FKF President Nick Mwendwa. In August 2021, the federation informed clubs in the FKF Premier League of a downward revision of the monthly grants given to clubs due to the exit of the title sponsor, Betking.
FKF President Nick Mwendwa. In August 2021, the federation informed clubs in the FKF Premier League of a downward revision of the monthly grants given to clubs due to the exit of the title sponsor, Betking.

This weekend, the 2021/22 FKF Premier League kicks off with a slate of tasty match-ups lined up. However, for the league’s 18 clubs and fans of Kenyan football in general, the outlook isn’t so rosy.

The league’s main sponsors, Betking, announced the termination of their Ksh1.2 billion title sponsorship of the FKF PL in August after only one season.  This week, the sponsors of the FKF County Leagues, Odibets, also had their agreement with FKF terminated.

Without the sponsorships, teams in the top-flight league and at the grassroots lose out on one of their most important revenue streams – monthly grants. At present, the FKF PL’s only sponsors are pay TV company Startimes in their capacity as TV broadcast rights-owners and Milele FM for Radio.

FKF itself made clear the implication of the loss of Betking as a title sponsors when it disbursed monthly grants for August 2021, informing clubs to brace for tougher times.

“Moving forward, following the withdrawal of the top league’s title partner, FKF has agreed with the clubs to review downwards the monthly grants, up until when the Federation will secure partners other than its broadcast and radio partner.” the federation noted.

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Coupled with the fact that fans are still barred from accessing sporting venues due to Covid-19, it looks set to be another difficult season for many Kenyan clubs on the financial front. Many clubs, particularly community clubs, depend on ticket sales during home games to sustain themselves. Fans have been pushing to be allowed back into the stadiums to no avail.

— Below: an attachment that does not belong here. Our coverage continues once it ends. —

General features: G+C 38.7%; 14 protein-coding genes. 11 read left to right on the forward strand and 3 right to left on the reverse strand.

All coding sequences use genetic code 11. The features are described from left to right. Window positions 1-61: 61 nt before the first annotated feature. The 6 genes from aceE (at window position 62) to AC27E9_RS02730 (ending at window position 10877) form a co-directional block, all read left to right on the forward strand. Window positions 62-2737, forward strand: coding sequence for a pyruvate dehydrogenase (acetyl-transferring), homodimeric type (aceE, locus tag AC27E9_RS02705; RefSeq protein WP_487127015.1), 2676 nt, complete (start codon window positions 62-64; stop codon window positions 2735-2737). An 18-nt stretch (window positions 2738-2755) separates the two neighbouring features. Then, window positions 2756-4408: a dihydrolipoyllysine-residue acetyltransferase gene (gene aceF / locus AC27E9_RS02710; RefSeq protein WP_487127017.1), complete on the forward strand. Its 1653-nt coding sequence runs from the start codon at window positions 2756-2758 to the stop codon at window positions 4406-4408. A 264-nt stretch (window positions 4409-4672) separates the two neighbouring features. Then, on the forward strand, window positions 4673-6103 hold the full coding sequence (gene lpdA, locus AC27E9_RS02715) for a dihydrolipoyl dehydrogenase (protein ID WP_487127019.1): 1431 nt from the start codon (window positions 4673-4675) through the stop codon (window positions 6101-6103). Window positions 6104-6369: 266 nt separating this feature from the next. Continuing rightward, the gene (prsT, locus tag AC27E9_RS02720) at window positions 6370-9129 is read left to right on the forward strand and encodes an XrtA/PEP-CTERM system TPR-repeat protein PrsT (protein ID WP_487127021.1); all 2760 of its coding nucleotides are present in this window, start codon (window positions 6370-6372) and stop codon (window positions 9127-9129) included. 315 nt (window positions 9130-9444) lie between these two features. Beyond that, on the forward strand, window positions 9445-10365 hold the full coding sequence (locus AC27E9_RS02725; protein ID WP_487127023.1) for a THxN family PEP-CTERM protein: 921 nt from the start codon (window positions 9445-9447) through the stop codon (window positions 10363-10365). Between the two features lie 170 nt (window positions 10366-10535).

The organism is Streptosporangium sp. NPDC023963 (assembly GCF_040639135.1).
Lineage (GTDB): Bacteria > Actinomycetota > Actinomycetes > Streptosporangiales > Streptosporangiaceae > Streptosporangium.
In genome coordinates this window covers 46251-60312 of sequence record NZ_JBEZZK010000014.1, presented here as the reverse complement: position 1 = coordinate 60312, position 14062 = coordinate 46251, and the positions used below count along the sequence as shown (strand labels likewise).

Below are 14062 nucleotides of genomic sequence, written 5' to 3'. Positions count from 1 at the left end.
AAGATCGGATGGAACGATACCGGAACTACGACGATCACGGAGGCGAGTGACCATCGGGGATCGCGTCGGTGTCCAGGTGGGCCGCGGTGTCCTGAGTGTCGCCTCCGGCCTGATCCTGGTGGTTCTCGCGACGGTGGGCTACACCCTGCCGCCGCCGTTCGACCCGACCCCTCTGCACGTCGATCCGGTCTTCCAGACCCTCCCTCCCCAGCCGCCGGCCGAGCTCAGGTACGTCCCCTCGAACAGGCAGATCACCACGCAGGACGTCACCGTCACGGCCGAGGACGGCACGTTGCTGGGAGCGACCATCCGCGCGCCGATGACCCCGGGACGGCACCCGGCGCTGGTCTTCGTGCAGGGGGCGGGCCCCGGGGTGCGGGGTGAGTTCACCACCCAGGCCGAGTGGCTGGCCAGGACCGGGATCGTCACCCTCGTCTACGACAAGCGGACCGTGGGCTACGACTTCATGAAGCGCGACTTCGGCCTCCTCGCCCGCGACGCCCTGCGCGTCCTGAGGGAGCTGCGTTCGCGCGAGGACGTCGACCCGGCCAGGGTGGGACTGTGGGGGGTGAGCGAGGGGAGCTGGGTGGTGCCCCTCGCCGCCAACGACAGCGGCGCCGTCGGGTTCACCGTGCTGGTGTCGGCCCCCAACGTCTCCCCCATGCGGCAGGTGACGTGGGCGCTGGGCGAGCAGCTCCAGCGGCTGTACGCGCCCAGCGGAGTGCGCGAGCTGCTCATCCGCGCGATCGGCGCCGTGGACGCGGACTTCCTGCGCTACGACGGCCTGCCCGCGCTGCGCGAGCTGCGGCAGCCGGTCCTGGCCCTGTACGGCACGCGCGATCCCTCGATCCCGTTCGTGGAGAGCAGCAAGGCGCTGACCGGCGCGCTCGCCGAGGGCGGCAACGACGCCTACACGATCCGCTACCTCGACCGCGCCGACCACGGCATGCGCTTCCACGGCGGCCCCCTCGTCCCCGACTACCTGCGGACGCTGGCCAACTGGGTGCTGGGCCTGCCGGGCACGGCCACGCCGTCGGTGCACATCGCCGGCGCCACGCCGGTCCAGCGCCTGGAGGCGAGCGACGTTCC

Headlines on clubs struggling financially, failing to pay their players and struggling to travel for matches haven’t been uncommon in the past few seasons.

The exit of b*****g firm Sportpesa as the league’s title sponsor in 2019, and that of broadcast giant Supersport (owned by Multichoice) in 2017 notably dented the league’s prospects.

The entry of Betking as title sponsors for the 2021/22 season came as a sigh of relief, as was Startimes’ entry as the league’s new broadcast partner. Other partners including Betika also entered the fray, sponsoring the lower-tier National Super League (NSL).

The new season starts against the backdrop of battles involving FKF and its President Nick Mwendwa, a section of fans opposed to him and the country’s two biggest clubs – Gor Mahia and AFC Leopards.

Towards the end of last season, Gor Mahia and AFC Leopards failed to honor a league derby in protest, accusing FKF of failing to pay them their prize money after they reached the finals of the FKF Betway Cup.

Mwendwa responded by docking both teams three points and hitting them with fines totaling Ksh10 million.

If the rumour mill is to be believed, NSL title sponsors Betika are among frontrunners to take Betking’s place as title sponsors for the FKF PL.

Clubs and fans, however, simply hope that sustainable, rewarding partnerships can be established to support the growth of Kenyan football and maximize its potential.

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